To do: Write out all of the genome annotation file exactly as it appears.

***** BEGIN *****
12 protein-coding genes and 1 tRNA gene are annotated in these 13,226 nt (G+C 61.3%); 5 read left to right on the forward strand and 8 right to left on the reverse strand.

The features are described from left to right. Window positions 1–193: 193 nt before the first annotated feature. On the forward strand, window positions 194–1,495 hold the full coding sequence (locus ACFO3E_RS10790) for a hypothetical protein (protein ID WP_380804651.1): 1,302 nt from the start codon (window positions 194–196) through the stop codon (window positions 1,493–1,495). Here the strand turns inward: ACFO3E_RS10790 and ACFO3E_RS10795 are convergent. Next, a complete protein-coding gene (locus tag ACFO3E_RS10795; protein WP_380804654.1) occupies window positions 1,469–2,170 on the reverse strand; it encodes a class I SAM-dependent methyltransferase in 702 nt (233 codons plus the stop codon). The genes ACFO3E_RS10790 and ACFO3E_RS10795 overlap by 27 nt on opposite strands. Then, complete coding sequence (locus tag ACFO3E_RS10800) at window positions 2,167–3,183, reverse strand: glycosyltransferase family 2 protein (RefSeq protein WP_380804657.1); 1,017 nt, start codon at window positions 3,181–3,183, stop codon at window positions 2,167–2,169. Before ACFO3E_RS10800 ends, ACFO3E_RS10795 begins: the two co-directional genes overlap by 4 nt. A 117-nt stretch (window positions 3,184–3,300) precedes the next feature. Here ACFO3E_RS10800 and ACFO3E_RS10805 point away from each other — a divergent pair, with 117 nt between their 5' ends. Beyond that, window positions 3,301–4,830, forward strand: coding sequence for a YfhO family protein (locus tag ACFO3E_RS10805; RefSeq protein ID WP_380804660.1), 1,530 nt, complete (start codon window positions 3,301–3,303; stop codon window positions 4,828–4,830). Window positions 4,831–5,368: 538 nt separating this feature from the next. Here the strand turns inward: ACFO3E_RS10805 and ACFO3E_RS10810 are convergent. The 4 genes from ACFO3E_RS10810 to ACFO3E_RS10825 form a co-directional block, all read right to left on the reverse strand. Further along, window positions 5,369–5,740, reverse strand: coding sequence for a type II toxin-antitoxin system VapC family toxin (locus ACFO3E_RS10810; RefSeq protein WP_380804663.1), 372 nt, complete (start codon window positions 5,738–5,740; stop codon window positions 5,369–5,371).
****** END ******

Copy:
12 protein-coding genes and 1 tRNA gene are annotated in these 13,226 nt (G+C 61.3%); 5 read left to right on the forward strand and 8 right to left on the reverse strand.

The features are described from left to right. Window positions 1–193: 193 nt before the first annotated feature. On the forward strand, window positions 194–1,495 hold the full coding sequence (locus ACFO3E_RS10790) for a hypothetical protein (protein ID WP_380804651.1): 1,302 nt from the start codon (window positions 194–196) through the stop codon (window positions 1,493–1,495). Here the strand turns inward: ACFO3E_RS10790 and ACFO3E_RS10795 are convergent. Next, a complete protein-coding gene (locus tag ACFO3E_RS10795; protein WP_380804654.1) occupies window positions 1,469–2,170 on the reverse strand; it encodes a class I SAM-dependent methyltransferase in 702 nt (233 codons plus the stop codon). The genes ACFO3E_RS10790 and ACFO3E_RS10795 overlap by 27 nt on opposite strands. Then, complete coding sequence (locus tag ACFO3E_RS10800) at window positions 2,167–3,183, reverse strand: glycosyltransferase family 2 protein (RefSeq protein WP_380804657.1); 1,017 nt, start codon at window positions 3,181–3,183, stop codon at window positions 2,167–2,169. Before ACFO3E_RS10800 ends, ACFO3E_RS10795 begins: the two co-directional genes overlap by 4 nt. A 117-nt stretch (window positions 3,184–3,300) precedes the next feature. Here ACFO3E_RS10800 and ACFO3E_RS10805 point away from each other — a divergent pair, with 117 nt between their 5' ends. Beyond that, window positions 3,301–4,830, forward strand: coding sequence for a YfhO family protein (locus tag ACFO3E_RS10805; RefSeq protein ID WP_380804660.1), 1,530 nt, complete (start codon window positions 3,301–3,303; stop codon window positions 4,828–4,830). Window positions 4,831–5,368: 538 nt separating this feature from the next. Here the strand turns inward: ACFO3E_RS10805 and ACFO3E_RS10810 are convergent. The 4 genes from ACFO3E_RS10810 to ACFO3E_RS10825 form a co-directional block, all read right to left on the reverse strand. Further along, window positions 5,369–5,740, reverse strand: coding sequence for a type II toxin-antitoxin system VapC family toxin (locus ACFO3E_RS10810; RefSeq protein WP_380804663.1), 372 nt, complete (start codon window positions 5,738–5,740; stop codon window positions 5,369–5,371).